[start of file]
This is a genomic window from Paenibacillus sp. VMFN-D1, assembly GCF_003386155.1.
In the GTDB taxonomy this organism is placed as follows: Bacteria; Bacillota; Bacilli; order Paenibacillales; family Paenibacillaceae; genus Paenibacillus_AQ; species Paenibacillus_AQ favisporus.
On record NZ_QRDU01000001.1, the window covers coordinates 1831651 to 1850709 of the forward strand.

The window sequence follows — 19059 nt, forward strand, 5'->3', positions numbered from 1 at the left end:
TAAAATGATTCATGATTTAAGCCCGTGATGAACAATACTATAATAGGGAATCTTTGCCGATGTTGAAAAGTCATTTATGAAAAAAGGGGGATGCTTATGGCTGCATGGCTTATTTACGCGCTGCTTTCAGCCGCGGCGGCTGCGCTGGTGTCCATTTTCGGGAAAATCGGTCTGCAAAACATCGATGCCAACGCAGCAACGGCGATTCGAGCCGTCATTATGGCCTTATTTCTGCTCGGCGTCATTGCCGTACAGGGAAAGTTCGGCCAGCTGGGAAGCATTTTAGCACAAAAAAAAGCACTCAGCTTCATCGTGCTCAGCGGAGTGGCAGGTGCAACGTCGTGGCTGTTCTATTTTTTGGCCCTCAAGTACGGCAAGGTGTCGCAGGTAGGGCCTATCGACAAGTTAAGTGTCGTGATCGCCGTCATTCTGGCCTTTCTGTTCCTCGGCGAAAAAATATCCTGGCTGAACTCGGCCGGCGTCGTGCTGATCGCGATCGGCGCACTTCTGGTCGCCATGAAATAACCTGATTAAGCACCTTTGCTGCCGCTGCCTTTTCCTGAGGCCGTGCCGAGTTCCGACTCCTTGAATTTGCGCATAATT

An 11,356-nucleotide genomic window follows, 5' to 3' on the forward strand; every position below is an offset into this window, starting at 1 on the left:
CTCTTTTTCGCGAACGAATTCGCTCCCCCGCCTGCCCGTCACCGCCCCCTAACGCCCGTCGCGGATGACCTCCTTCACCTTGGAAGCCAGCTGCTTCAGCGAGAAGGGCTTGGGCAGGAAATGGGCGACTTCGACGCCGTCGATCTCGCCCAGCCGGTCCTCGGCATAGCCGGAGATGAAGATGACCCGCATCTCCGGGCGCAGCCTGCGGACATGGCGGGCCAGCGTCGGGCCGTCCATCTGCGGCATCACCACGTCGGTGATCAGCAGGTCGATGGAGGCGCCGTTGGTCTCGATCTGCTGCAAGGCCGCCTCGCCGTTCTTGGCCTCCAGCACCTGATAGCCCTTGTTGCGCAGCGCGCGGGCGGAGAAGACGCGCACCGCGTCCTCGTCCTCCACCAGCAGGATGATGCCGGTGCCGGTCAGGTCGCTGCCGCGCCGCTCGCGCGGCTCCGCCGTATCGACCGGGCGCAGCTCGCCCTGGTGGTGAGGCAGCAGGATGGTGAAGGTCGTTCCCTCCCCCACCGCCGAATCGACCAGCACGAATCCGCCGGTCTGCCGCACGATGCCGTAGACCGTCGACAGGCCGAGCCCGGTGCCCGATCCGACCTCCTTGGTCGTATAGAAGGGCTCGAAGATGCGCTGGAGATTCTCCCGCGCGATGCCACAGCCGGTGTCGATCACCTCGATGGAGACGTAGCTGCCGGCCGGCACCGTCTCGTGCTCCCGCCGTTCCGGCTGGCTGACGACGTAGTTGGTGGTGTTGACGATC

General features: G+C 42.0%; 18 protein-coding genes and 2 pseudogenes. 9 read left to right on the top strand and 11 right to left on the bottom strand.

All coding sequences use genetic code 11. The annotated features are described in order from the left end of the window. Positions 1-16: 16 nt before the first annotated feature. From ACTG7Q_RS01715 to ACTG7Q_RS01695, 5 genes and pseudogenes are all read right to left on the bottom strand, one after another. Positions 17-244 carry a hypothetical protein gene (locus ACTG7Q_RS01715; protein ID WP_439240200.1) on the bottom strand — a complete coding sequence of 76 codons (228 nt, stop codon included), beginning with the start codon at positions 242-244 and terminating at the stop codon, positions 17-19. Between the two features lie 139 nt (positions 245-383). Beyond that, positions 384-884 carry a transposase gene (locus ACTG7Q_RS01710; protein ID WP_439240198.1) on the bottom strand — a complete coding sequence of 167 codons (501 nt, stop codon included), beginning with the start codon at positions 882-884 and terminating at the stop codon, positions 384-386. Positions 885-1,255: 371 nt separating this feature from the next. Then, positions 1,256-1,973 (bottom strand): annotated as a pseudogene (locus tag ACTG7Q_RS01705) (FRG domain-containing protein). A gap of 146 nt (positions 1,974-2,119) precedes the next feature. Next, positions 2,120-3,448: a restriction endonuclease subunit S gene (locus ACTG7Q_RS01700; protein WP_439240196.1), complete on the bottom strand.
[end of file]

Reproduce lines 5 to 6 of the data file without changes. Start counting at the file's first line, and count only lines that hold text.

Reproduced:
TAAAATGATTCATGATTTAAGCCCGTGATGAACAATACTATAATAGGGAATCTTTGCCGATGTTGAAAAGTCATTTATGAAAAAAGGGGGATGCTTATGGCTGCATGGCTTATTTACGCGCTGCTTTCAGCCGCGGCGGCTGCGCTGGTGTCCATTTTCGGGAAAATCGGTCTGCAAAACATCGATGCCAACGCAGCAACGGCGATTCGAGCCGTCATTATGGCCTTATTTCTGCTCGGCGTCATTGCCGTACAGGGAAAGTTCGGCCAGCTGGGAAGCATTTTAGCACAAAAAAAAGCACTCAGCTTCATCGTGCTCAGCGGAGTGGCAGGTGCAACGTCGTGGCTGTTCTATTTTTTGGCCCTCAAGTACGGCAAGGTGTCGCAGGTAGGGCCTATCGACAAGTTAAGTGTCGTGATCGCCGTCATTCTGGCCTTTCTGTTCCTCGGCGAAAAAATATCCTGGCTGAACTCGGCCGGCGTCGTGCTGATCGCGATCGGCGCACTTCTGGTCGCCATGAAATAACCTGATTAAGCACCTTTGCTGCCGCTGCCTTTTCCTGAGGCCGTGCCGAGTTCCGACTCCTTGAATTTGCGCATAATT

An 11,356-nucleotide genomic window follows, 5' to 3' on the forward strand; every position below is an offset into this window, starting at 1 on the left: